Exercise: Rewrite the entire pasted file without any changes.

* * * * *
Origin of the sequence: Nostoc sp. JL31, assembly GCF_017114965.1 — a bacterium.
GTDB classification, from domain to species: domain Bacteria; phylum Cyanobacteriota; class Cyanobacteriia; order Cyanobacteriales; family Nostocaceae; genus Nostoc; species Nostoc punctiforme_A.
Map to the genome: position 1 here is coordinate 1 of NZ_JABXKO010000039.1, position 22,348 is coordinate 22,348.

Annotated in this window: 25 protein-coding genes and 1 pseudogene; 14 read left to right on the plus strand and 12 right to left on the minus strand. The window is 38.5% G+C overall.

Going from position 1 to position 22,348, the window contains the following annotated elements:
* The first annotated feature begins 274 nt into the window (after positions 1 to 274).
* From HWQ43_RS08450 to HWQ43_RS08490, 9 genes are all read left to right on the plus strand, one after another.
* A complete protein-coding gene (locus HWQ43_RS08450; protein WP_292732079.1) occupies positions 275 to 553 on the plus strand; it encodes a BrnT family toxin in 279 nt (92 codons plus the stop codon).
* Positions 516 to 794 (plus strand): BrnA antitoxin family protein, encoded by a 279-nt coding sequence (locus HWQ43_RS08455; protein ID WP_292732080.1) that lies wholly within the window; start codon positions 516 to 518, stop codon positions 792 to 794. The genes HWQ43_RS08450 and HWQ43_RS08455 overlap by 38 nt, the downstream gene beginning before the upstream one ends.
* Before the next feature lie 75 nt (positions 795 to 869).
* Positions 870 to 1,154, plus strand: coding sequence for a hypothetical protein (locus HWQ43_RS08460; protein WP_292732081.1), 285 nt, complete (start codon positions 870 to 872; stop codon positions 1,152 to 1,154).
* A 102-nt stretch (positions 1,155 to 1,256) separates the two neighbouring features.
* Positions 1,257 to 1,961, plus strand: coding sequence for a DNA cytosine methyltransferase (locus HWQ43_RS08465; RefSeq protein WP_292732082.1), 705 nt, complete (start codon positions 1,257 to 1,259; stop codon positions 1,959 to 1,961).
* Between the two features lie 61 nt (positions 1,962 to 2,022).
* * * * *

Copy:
Origin of the sequence: Nostoc sp. JL31, assembly GCF_017114965.1 — a bacterium.
GTDB classification, from domain to species: domain Bacteria; phylum Cyanobacteriota; class Cyanobacteriia; order Cyanobacteriales; family Nostocaceae; genus Nostoc; species Nostoc punctiforme_A.
Map to the genome: position 1 here is coordinate 1 of NZ_JABXKO010000039.1, position 22,348 is coordinate 22,348.

Annotated in this window: 25 protein-coding genes and 1 pseudogene; 14 read left to right on the plus strand and 12 right to left on the minus strand. The window is 38.5% G+C overall.

Going from position 1 to position 22,348, the window contains the following annotated elements:
* The first annotated feature begins 274 nt into the window (after positions 1 to 274).
* From HWQ43_RS08450 to HWQ43_RS08490, 9 genes are all read left to right on the plus strand, one after another.
* A complete protein-coding gene (locus HWQ43_RS08450; protein WP_292732079.1) occupies positions 275 to 553 on the plus strand; it encodes a BrnT family toxin in 279 nt (92 codons plus the stop codon).
* Positions 516 to 794 (plus strand): BrnA antitoxin family protein, encoded by a 279-nt coding sequence (locus HWQ43_RS08455; protein ID WP_292732080.1) that lies wholly within the window; start codon positions 516 to 518, stop codon positions 792 to 794. The genes HWQ43_RS08450 and HWQ43_RS08455 overlap by 38 nt, the downstream gene beginning before the upstream one ends.
* Before the next feature lie 75 nt (positions 795 to 869).
* Positions 870 to 1,154, plus strand: coding sequence for a hypothetical protein (locus HWQ43_RS08460; protein WP_292732081.1), 285 nt, complete (start codon positions 870 to 872; stop codon positions 1,152 to 1,154).
* A 102-nt stretch (positions 1,155 to 1,256) separates the two neighbouring features.
* Positions 1,257 to 1,961, plus strand: coding sequence for a DNA cytosine methyltransferase (locus HWQ43_RS08465; RefSeq protein WP_292732082.1), 705 nt, complete (start codon positions 1,257 to 1,259; stop codon positions 1,959 to 1,961).
* Between the two features lie 61 nt (positions 1,962 to 2,022).